That’s how you know if you’re in a winning circle! Do the family, friends, teams, or colleagues that you surround yourself with force you to grow? Do they demand a higher level of execution you’ve ever been exposed to? Do they accept average? Or, are they striving for greatness? In my experience it’s worth auditing the quality of your circles. Do they remind you of the Winning Circle we’ve described above? Or does it look more like this…
John and I have similar stories. From eight to thirteen I was competing for Canada in Gymnastics and Trampoline. I was exposed to greatness. I was exposed to the work ethic, attitudes, and execution of world class athletes. However, when I graduated elementary school and transitioned to High School I quit training twenty-five hours a week in order to have a social life. I lost the ever present example of greatness in my life. In fact, like most people I see today battling depression and mental illness, I went on to choose the wrong circle. I chose a circle that had no direction, abused drugs, and skipped class. Looking back I’m not surprised at the negative, downward spiral my life took. And after speaking to John, I’m not surprised in the direction his life took either.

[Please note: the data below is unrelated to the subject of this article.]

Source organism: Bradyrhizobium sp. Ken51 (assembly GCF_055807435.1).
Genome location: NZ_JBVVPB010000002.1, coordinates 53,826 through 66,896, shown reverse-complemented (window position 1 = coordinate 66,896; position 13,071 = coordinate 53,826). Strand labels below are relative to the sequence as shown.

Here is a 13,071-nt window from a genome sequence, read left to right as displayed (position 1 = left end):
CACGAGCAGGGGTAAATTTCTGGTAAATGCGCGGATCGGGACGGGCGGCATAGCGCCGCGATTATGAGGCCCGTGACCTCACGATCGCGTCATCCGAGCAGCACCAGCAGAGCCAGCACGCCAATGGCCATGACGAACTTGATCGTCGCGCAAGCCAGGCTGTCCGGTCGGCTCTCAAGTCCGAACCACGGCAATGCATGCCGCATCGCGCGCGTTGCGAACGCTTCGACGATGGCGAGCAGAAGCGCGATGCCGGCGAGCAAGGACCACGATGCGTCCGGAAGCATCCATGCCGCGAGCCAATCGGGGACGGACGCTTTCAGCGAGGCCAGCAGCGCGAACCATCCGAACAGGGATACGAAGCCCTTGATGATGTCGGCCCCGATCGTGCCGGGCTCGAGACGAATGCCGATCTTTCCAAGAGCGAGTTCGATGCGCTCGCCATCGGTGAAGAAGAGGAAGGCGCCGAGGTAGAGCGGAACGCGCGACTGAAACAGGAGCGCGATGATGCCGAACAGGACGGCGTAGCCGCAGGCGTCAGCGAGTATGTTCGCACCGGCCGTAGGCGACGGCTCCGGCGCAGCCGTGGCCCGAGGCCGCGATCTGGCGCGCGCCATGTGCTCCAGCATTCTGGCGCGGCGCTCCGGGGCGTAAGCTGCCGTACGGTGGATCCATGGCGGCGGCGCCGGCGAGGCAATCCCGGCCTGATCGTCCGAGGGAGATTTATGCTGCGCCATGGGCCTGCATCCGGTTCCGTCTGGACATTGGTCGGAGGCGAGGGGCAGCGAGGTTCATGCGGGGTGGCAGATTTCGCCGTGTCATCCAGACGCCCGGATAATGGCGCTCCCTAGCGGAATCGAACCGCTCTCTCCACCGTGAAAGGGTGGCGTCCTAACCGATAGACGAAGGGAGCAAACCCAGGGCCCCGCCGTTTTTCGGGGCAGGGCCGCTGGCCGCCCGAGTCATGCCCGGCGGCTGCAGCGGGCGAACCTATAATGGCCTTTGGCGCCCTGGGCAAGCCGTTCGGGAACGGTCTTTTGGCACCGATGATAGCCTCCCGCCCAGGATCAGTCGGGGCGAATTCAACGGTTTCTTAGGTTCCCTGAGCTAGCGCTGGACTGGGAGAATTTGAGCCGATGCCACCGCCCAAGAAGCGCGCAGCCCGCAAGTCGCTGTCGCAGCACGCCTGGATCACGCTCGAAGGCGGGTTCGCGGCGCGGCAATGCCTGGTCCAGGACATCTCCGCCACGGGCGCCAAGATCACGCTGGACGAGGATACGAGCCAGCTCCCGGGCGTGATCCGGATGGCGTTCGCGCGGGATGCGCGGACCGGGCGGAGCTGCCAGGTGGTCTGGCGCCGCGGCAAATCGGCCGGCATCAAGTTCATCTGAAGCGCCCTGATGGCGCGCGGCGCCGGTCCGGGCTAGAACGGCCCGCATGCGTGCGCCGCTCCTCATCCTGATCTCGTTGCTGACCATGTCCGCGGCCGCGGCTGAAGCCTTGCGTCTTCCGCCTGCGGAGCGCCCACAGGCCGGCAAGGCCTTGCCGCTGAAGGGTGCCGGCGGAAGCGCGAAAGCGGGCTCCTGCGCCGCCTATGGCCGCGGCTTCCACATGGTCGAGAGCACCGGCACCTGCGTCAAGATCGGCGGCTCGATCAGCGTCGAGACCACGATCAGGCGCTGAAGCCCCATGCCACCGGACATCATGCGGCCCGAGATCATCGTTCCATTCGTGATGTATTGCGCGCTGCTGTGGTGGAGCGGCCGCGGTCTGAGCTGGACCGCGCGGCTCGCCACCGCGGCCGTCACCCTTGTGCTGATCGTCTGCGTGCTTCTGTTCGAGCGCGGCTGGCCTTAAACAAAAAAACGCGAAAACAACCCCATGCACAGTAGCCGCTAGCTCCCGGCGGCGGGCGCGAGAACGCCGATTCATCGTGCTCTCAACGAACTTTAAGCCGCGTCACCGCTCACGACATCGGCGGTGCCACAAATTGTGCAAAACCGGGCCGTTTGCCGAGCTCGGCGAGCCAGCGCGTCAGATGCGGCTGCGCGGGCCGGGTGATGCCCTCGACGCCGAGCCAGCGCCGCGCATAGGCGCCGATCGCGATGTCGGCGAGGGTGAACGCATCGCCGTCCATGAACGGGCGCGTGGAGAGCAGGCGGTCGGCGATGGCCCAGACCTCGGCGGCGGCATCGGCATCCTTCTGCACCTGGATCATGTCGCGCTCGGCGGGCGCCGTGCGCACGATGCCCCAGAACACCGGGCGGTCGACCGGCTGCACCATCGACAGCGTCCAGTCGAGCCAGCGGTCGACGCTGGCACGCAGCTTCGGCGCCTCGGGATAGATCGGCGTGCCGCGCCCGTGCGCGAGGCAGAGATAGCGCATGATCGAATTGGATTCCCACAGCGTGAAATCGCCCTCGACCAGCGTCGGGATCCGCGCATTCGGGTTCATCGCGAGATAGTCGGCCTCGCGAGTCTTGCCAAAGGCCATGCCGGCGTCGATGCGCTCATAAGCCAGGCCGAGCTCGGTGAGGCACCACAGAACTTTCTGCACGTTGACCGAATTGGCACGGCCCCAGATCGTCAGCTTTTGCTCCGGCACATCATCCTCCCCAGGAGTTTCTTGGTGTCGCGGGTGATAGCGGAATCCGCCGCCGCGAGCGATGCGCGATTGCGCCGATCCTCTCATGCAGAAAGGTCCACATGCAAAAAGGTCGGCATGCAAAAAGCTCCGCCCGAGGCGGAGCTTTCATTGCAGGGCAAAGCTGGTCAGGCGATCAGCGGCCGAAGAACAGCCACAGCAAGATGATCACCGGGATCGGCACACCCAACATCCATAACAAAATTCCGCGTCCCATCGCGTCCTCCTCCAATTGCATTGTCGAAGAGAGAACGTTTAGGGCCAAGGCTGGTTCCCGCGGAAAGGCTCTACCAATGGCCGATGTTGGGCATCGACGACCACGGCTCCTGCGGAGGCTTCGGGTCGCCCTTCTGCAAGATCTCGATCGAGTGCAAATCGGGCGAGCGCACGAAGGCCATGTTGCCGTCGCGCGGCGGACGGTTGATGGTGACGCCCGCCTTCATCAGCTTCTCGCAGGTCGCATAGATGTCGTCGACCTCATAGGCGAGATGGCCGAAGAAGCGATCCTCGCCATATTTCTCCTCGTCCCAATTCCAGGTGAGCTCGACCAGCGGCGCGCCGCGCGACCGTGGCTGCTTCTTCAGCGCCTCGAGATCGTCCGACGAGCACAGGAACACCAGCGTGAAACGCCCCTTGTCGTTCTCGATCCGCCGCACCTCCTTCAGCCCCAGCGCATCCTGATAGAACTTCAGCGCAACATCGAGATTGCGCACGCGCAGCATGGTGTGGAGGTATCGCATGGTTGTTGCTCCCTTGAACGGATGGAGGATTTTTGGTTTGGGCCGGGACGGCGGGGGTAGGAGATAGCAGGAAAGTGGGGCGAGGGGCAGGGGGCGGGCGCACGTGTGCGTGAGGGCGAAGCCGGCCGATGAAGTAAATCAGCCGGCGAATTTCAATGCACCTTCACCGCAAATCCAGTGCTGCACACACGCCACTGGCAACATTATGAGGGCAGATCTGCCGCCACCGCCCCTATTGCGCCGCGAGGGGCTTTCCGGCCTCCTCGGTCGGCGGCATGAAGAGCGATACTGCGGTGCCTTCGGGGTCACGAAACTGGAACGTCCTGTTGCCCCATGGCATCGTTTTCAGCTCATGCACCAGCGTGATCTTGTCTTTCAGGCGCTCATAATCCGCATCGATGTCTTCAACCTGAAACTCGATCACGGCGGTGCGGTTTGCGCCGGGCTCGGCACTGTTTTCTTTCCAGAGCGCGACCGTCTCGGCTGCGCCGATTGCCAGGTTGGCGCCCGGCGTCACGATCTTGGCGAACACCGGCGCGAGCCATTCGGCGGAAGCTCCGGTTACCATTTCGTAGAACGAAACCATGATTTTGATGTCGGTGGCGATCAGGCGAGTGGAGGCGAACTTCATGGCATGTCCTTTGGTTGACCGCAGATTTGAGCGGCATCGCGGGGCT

John shared with me that when he went to university, he lost his mojo. He lost the zest for life he felt when he was surrounded by winners. Without clear intention, John walked into his new school, new town, and new network. Unfortunately, more often than not, when you’re not intentional about your environment and who you decide to surround yourself with, you connect with the wrong group. You miss out on the circle that is aspiring towards big goals and accomplishing their dreams. You miss out on those that are intentional about their time on this planet. The group that by being in their presence you too will become more clear with your own direction.
That feeling of lack of purpose, or when you can’t quite put your finger on why you’re not feeling 100%, I attribute to being engaged in the wrong environment. John’s challenge is that he wasn’t necessarily in a toxic circle, he was in an average circle. They weren’t all negative, they weren’t all doing drugs, and they weren’t all directionless. They were average. Average is such a monstrous contrast from greatness. You get different feelings when you’re surrounded by winners. You hear different language when you’re surrounded by winners. You see different actions when you’re surrounded by winners.